The Local Area Unemployment Statistics (LAUS) program is a Federal-State cooperative effort in which monthly estimates of total employment and unemployment are prepared for approximately 7,300 areas:

  • Census regions and divisions
  • States
  • Metropolitan Statistical Areas and Metropolitan NECTAS (New England City and Town Areas)
  • Metropolitan Divisions and NECTA Divisions
  • Micropolitan Statistical Areas and Micropolitan NECTAs
  • Combined Metropolitan Statistical Areas and Combined NECTAs
  • Small Labor Market Areas
  • Counties and county equivalents
  • Cities of 25,000 population or more
  • Cities and towns in New England regardless of population

These estimates are key indicators of local economic conditions. The Bureau of Labor Statistics (BLS) of the U.S. Department of Labor is responsible for the concepts, definitions, technical procedures, validation, and publication of the estimates that State employment security agencies prepare under agreement with BLS.

A wide variety of customers use these estimates:

  • Federal programs use the data for allocations to States and areas, as well as eligibility determinations for assistance.
  • State and local governments use the estimates for planning and budgetary purposes and to determine the need for local employment and training services.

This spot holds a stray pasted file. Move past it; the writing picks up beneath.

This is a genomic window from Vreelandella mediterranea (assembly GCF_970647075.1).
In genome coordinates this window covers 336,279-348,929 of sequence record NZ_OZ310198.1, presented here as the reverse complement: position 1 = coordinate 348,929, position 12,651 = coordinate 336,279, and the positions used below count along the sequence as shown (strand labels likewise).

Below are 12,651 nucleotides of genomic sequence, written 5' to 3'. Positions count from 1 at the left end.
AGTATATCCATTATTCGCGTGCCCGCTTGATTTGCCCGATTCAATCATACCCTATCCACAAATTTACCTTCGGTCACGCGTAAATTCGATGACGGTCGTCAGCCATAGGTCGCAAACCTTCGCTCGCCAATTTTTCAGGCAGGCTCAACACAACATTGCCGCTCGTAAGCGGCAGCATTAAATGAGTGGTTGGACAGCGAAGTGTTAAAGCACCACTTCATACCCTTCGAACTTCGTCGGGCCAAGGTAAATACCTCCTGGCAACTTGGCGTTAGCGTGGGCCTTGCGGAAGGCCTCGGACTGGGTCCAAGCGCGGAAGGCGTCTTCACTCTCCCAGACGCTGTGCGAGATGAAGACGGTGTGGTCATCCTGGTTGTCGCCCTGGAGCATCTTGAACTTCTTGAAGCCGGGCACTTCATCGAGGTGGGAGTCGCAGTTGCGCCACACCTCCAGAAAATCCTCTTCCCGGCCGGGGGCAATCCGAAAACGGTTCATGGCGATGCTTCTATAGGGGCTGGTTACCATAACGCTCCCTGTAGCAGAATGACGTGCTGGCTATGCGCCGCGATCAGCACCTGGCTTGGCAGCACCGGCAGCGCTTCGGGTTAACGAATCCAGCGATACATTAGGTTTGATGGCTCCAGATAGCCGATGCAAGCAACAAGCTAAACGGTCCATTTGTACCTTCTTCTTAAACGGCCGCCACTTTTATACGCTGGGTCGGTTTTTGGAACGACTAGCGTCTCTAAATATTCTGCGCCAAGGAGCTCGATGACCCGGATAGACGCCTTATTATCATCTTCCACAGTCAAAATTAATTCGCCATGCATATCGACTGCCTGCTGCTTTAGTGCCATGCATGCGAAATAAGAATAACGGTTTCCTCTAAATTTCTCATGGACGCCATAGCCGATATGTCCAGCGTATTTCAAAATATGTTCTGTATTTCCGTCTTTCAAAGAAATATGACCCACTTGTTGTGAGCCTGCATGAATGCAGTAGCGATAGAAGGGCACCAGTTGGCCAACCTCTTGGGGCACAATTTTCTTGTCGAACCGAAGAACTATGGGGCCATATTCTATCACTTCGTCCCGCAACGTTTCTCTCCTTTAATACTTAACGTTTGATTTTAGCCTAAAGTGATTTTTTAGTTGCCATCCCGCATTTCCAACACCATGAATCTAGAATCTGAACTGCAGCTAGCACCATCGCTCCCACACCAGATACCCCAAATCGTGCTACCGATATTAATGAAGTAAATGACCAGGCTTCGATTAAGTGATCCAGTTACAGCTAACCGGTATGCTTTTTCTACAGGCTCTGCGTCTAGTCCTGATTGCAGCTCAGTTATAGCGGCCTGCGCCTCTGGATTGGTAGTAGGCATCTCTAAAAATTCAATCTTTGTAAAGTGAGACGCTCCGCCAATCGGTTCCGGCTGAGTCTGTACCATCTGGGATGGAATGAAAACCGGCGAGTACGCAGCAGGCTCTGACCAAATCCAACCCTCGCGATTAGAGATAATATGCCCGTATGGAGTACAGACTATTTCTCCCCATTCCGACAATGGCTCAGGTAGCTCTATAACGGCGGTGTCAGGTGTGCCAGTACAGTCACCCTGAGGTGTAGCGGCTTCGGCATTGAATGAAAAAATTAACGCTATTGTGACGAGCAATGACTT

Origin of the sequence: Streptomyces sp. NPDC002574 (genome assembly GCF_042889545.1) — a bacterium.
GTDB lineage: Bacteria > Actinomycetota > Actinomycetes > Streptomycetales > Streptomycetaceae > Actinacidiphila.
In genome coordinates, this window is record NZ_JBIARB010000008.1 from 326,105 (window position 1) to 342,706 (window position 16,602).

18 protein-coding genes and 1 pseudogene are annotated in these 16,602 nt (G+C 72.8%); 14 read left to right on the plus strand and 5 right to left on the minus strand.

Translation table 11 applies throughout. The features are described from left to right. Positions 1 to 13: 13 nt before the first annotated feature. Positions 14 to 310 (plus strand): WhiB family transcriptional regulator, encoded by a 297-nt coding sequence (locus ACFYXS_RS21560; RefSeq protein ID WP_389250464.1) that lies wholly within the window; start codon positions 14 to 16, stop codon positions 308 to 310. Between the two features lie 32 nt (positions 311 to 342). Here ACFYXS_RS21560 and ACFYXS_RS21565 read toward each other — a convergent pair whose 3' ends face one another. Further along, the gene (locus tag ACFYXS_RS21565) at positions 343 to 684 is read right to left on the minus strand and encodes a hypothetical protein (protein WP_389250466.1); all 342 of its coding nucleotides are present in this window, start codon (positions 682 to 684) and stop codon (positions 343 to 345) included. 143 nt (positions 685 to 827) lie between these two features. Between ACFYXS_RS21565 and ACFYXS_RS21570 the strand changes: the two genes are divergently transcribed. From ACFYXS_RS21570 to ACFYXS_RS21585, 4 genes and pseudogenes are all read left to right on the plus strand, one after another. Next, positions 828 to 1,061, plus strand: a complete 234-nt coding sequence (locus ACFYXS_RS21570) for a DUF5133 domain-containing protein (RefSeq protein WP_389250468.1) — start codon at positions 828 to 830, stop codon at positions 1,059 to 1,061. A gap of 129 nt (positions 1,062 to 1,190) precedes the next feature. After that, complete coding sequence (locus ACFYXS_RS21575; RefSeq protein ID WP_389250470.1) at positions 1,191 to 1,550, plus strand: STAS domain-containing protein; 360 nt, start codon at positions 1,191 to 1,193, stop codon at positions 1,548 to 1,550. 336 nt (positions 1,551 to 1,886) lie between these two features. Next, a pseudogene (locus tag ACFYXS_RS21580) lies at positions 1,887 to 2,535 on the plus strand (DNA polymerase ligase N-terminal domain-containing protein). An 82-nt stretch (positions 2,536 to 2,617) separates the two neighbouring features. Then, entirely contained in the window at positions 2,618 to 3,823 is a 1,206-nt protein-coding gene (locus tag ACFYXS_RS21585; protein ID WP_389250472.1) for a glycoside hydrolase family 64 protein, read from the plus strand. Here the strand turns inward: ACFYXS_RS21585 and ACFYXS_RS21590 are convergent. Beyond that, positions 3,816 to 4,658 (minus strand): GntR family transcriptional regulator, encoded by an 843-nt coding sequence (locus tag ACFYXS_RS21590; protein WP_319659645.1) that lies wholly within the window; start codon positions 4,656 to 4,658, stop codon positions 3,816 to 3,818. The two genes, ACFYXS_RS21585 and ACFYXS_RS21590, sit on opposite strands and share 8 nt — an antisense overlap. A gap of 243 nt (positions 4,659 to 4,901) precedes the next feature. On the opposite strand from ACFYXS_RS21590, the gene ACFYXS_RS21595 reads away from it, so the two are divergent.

• Private industry, researchers, the media, and other individuals use the data to assess localized labor market developments and make comparisons across areas.

The concepts and definitions underlying LAUS data come from the Current Population Survey (CPS), the household survey that is the official measure of the labor force for the nation. State monthly model estimates are controlled in "real time" to sum to national monthly labor force estimates from the CPS. These models combine current and historical data from the CPS, the Current Employment Statistics (CES) program, and State unemployment insurance (UI) systems. Estimates for seven large areas and their respective balances of State are also model-based. Estimates for the remainder of the substate labor market areas are produced through a building-block approach known as the "Handbook method." This procedure also uses data from several sources, including the CPS, the CES program, State UI systems, and the decennial census, to create estimates that are adjusted to the statewide measures of employment and unemployment. Below the labor market area level, estimates are prepared using disaggregation techniques based on inputs from the decennial census, annual population estimates, and current UI data.


Last Modified Date: September 25, 2008